Does not seem to be supportive of his artistic career as a singing teacher as towards the end of the story,
she is in bed sleeping and not eager to hear how his night was at Lord Timbuck’s for his music career.
Plays the role of a stay at home mom for her son Adrian, takes him to school, and cooks and cleans for the two men.

Adrian
- Adrian is the son of Mr and Mrs. Peacock.
- He isn’t a major character in story but abides to his father’s commands as he is directed to say “Good Morning” to his father every single day, and shake hands. (Formal/Proper)
- He also asks why his father sings to him instead of talking, perhaps he isn’t a grand supporter of his father’s talents.


Aenone Fell
- Simply a girl who is Mr. Reginald’s student
- Supports and honors Mr. Peacock and his talents as she writes a heartfelt letter of her appreciation to him.


Mrs Betty Brittle
- A student of Mr. Peacock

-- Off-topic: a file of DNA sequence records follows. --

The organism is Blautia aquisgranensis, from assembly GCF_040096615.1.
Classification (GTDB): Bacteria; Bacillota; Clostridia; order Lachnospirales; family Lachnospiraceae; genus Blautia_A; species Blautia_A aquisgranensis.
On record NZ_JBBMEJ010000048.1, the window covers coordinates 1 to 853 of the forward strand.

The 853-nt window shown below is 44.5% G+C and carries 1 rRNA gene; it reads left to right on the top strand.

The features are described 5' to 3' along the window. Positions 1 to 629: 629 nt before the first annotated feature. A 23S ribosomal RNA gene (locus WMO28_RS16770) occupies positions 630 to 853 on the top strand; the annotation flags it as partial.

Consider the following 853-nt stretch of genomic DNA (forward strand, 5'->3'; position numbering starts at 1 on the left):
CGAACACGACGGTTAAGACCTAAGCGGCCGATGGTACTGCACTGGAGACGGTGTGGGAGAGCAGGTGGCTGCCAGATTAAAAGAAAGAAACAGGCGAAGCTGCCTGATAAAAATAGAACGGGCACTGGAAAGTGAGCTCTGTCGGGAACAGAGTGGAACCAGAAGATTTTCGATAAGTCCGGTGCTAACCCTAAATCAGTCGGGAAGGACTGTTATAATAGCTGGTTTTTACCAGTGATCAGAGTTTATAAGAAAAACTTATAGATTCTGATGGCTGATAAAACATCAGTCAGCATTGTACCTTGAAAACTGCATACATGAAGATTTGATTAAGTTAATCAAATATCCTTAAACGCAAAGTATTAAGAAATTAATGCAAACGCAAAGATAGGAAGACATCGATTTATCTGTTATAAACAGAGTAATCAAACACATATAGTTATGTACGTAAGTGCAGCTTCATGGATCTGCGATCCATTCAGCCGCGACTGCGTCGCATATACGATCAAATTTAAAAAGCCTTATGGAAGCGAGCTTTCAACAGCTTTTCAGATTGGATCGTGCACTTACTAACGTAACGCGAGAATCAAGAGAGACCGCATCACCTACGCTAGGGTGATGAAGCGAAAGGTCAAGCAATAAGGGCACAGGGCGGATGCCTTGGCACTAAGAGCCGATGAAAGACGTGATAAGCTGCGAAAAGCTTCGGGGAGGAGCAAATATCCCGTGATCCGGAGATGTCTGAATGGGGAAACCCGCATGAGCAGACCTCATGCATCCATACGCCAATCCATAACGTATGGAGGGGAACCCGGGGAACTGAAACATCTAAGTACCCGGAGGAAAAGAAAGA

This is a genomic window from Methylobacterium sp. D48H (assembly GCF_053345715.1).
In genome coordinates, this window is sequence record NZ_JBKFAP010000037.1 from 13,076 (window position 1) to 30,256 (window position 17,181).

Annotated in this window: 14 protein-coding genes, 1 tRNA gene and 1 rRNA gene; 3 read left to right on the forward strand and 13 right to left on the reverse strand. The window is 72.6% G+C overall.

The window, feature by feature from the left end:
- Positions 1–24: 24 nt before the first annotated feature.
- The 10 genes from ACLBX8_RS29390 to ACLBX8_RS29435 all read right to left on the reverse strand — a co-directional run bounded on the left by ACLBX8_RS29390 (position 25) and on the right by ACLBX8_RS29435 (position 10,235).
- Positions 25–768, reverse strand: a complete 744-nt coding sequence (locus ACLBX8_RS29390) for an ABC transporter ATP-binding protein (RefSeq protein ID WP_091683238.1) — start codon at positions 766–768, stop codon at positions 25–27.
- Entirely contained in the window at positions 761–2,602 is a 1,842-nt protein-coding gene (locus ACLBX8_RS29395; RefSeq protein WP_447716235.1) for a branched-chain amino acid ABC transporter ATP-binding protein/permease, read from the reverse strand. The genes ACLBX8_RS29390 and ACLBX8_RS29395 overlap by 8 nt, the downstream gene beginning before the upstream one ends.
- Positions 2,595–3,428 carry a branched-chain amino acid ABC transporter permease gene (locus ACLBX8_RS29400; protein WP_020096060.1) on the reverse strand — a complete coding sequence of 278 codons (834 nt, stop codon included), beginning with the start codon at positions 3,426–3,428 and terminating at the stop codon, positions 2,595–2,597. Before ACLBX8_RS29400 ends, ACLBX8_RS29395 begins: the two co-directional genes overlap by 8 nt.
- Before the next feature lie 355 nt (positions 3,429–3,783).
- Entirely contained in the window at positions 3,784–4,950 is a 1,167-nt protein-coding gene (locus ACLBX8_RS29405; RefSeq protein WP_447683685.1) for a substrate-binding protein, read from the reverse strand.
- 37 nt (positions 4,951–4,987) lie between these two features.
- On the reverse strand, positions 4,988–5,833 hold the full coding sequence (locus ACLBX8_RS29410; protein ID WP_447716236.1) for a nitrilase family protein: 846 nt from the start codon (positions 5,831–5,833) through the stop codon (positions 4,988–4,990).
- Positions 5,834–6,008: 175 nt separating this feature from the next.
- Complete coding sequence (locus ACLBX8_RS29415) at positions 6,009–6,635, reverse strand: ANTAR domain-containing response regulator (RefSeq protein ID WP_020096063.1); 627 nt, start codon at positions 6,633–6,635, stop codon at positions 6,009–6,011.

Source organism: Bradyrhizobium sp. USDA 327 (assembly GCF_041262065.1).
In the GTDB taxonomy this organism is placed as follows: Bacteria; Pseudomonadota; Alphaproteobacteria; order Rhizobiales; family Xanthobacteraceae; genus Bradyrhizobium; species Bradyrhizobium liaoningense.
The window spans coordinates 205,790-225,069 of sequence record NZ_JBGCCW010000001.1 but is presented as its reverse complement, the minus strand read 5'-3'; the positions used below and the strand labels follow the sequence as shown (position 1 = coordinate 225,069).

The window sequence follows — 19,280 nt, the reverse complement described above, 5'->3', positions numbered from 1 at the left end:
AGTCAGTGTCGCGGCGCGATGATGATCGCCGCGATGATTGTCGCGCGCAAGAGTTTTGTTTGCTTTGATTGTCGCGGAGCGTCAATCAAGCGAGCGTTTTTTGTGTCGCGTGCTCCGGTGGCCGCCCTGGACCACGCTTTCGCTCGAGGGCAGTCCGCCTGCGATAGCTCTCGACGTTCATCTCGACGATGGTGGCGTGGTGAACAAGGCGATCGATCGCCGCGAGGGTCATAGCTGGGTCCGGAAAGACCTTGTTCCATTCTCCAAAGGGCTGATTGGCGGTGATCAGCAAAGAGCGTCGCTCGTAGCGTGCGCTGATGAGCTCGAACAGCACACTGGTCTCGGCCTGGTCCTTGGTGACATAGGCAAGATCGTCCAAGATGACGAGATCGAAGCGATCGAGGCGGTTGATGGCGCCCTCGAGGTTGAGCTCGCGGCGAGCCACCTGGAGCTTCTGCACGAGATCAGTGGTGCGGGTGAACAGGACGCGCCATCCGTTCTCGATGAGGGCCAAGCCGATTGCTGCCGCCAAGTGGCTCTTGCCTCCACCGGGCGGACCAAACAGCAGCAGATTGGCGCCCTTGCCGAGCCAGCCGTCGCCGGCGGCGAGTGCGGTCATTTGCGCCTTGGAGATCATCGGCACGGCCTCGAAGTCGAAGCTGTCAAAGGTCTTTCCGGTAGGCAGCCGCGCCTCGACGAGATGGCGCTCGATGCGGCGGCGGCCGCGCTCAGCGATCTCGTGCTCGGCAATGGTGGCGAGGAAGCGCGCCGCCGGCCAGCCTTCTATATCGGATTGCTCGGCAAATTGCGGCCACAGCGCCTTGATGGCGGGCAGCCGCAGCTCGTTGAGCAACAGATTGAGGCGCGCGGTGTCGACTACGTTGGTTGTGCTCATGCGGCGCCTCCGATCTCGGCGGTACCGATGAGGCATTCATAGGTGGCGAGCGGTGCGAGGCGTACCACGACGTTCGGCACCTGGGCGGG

- Dresses in “white” which is a symbol of innocence and elegance.
- A shy character as she “blushes when nervous”
- Blonde hair and blue eyes
- Shares passion for music with Mr. Peacock

Countess Wilkoska
- Another student of Mr. Reginald Peacock.
- Dresses in black with a little black hat
- Another sweet and innocent character as she likes flowers.


Observations
Mr. Peacock shares a strong bond with his students and seems to be calm and nice with them. Maybe the reason he is happy when he’s with his music family versus his own wife and child at home, is because they value his career, whereas no one at home recognizes his musical talent which may be the reason and the cause, for him to be harsh, angry and upset with his wife, which could be the missing piece to a great marriage.


Fog Index
Number of Words: 170
Sentences: 7
Words per sentence: 170/7 = 24.2857
Number of Hard Words: 9
Percent Hard Words: 9/170 * 100 = 5.2941
Sum of W/S and %HW: 29.5798
Fog Index: 11.83 (Grade 12)
Full transcript